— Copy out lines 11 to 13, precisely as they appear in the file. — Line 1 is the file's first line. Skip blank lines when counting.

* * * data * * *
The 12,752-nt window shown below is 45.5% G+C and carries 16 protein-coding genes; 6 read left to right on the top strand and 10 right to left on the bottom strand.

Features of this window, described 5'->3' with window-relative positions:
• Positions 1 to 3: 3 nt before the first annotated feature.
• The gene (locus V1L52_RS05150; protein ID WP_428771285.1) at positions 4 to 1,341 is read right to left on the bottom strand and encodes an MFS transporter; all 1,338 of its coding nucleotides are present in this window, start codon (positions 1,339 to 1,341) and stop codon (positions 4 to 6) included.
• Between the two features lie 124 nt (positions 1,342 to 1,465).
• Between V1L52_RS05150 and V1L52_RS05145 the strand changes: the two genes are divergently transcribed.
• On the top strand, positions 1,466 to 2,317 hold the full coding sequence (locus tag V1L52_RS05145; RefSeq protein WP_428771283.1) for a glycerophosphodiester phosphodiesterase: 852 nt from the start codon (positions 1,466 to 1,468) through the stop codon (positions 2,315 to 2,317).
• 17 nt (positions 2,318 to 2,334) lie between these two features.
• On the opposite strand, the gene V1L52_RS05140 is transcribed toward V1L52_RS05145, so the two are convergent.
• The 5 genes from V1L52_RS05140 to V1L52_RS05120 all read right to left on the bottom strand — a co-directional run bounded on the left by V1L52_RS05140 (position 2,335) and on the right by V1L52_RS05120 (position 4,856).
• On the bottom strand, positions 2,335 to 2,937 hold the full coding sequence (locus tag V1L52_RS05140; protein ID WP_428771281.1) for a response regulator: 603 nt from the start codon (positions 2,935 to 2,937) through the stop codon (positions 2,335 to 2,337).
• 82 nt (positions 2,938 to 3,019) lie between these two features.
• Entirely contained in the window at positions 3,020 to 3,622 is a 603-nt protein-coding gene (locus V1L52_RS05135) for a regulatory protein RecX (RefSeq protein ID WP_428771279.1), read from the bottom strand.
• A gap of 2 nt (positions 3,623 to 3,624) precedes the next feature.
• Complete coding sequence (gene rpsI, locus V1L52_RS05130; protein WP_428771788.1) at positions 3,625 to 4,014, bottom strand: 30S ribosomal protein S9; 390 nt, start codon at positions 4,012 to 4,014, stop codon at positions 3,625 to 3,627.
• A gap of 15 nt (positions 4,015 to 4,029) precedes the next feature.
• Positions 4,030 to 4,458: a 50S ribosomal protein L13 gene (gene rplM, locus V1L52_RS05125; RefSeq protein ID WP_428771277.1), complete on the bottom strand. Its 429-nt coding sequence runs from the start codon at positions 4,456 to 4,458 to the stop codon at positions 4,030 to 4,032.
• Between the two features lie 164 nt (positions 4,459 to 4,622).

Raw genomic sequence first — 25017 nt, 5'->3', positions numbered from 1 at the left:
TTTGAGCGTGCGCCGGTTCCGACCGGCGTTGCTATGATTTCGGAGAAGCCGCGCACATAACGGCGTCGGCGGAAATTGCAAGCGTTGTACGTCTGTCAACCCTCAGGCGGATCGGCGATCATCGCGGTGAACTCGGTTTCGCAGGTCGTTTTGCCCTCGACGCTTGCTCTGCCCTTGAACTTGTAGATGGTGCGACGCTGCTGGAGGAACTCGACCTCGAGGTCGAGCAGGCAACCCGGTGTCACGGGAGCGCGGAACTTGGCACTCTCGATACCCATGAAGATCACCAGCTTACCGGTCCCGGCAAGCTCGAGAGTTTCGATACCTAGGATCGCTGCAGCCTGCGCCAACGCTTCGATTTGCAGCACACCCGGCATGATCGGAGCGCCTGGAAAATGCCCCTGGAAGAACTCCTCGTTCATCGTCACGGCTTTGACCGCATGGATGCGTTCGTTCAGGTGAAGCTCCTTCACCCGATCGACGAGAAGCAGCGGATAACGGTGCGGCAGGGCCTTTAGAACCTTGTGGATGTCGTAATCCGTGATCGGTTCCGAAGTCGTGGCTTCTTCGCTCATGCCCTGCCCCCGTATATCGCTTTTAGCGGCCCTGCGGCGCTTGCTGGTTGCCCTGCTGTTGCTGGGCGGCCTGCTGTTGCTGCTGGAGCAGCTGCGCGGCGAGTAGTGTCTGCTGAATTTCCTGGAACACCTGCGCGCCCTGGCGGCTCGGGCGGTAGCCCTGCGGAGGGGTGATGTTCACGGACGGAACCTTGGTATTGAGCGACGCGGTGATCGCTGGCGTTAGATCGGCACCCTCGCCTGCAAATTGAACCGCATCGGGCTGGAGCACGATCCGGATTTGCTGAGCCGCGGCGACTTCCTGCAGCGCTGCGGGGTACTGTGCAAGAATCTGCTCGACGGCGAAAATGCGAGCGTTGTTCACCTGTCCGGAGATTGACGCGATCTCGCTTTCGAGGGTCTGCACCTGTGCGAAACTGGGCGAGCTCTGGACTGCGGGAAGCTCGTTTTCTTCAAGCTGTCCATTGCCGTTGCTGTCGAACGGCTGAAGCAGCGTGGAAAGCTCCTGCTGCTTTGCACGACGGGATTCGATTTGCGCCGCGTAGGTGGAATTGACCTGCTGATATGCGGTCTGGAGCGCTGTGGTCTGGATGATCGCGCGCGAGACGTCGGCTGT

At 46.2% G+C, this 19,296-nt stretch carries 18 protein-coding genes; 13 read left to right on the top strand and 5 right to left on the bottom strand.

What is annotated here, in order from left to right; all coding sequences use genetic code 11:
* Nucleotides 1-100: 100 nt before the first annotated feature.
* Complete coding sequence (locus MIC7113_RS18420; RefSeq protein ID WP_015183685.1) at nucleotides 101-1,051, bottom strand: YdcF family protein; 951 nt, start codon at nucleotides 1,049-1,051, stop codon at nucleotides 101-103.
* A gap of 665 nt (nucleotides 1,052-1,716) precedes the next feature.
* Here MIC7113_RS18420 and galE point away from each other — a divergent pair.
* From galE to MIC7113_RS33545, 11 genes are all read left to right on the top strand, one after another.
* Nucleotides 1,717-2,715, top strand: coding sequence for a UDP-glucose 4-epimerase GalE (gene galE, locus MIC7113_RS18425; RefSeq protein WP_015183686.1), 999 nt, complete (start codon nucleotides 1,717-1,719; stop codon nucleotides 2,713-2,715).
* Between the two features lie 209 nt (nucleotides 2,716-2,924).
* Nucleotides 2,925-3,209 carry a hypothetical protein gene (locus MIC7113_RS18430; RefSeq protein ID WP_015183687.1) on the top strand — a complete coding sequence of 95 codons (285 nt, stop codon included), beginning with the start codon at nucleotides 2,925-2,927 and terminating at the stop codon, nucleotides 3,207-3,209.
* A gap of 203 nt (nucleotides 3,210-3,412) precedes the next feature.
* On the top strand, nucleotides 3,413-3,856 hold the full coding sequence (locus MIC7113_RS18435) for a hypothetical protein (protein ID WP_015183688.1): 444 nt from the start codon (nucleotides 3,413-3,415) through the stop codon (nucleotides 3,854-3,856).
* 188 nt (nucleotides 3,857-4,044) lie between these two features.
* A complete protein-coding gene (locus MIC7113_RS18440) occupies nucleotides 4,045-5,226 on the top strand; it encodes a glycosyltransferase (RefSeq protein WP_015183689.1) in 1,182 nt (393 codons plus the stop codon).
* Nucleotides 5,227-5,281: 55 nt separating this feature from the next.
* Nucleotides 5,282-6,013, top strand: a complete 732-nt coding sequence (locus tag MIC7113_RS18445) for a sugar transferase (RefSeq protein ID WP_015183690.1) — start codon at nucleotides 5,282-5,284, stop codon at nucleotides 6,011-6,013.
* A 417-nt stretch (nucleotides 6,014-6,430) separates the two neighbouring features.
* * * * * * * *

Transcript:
• On the bottom strand, positions 2,335 to 2,937 hold the full coding sequence (locus tag V1L52_RS05140; protein ID WP_428771281.1) for a response regulator: 603 nt from the start codon (positions 2,935 to 2,937) through the stop codon (positions 2,335 to 2,337).
• 82 nt (positions 2,938 to 3,019) lie between these two features.
• Entirely contained in the window at positions 3,020 to 3,622 is a 603-nt protein-coding gene (locus V1L52_RS05135) for a regulatory protein RecX (RefSeq protein ID WP_428771279.1), read from the bottom strand.